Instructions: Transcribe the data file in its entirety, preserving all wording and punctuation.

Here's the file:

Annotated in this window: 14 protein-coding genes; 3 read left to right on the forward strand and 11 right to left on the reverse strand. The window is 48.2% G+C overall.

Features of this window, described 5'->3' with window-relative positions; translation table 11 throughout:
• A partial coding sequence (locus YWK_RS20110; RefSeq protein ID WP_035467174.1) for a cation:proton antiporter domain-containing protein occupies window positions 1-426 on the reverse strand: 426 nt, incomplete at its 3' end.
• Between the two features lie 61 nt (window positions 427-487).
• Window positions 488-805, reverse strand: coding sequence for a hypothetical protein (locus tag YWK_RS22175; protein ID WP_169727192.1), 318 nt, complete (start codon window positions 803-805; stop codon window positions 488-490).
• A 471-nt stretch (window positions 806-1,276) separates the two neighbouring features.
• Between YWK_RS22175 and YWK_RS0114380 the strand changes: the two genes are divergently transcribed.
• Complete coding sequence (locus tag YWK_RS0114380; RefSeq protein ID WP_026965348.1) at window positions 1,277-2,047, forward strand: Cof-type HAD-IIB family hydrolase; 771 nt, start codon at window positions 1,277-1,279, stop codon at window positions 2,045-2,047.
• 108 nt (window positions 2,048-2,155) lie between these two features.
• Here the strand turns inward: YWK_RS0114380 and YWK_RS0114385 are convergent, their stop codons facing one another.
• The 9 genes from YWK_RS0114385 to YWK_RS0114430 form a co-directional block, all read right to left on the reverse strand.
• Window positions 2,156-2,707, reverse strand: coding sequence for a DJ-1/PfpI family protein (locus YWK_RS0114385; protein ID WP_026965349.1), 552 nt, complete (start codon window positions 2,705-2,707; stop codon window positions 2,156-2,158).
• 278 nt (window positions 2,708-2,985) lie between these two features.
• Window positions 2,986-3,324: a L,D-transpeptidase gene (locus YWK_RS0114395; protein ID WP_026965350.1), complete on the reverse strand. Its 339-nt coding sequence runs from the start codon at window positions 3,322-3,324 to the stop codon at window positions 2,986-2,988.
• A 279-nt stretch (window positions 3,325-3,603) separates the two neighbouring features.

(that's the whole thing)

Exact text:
Annotated in this window: 14 protein-coding genes; 3 read left to right on the forward strand and 11 right to left on the reverse strand. The window is 48.2% G+C overall.

Features of this window, described 5'->3' with window-relative positions; translation table 11 throughout:
• A partial coding sequence (locus YWK_RS20110; RefSeq protein ID WP_035467174.1) for a cation:proton antiporter domain-containing protein occupies window positions 1-426 on the reverse strand: 426 nt, incomplete at its 3' end.
• Between the two features lie 61 nt (window positions 427-487).
• Window positions 488-805, reverse strand: coding sequence for a hypothetical protein (locus tag YWK_RS22175; protein ID WP_169727192.1), 318 nt, complete (start codon window positions 803-805; stop codon window positions 488-490).
• A 471-nt stretch (window positions 806-1,276) separates the two neighbouring features.
• Between YWK_RS22175 and YWK_RS0114380 the strand changes: the two genes are divergently transcribed.
• Complete coding sequence (locus tag YWK_RS0114380; RefSeq protein ID WP_026965348.1) at window positions 1,277-2,047, forward strand: Cof-type HAD-IIB family hydrolase; 771 nt, start codon at window positions 1,277-1,279, stop codon at window positions 2,045-2,047.
• 108 nt (window positions 2,048-2,155) lie between these two features.
• Here the strand turns inward: YWK_RS0114380 and YWK_RS0114385 are convergent, their stop codons facing one another.
• The 9 genes from YWK_RS0114385 to YWK_RS0114430 form a co-directional block, all read right to left on the reverse strand.
• Window positions 2,156-2,707, reverse strand: coding sequence for a DJ-1/PfpI family protein (locus YWK_RS0114385; protein ID WP_026965349.1), 552 nt, complete (start codon window positions 2,705-2,707; stop codon window positions 2,156-2,158).
• 278 nt (window positions 2,708-2,985) lie between these two features.
• Window positions 2,986-3,324: a L,D-transpeptidase gene (locus YWK_RS0114395; protein ID WP_026965350.1), complete on the reverse strand. Its 339-nt coding sequence runs from the start codon at window positions 3,322-3,324 to the stop codon at window positions 2,986-2,988.
• A 279-nt stretch (window positions 3,325-3,603) separates the two neighbouring features.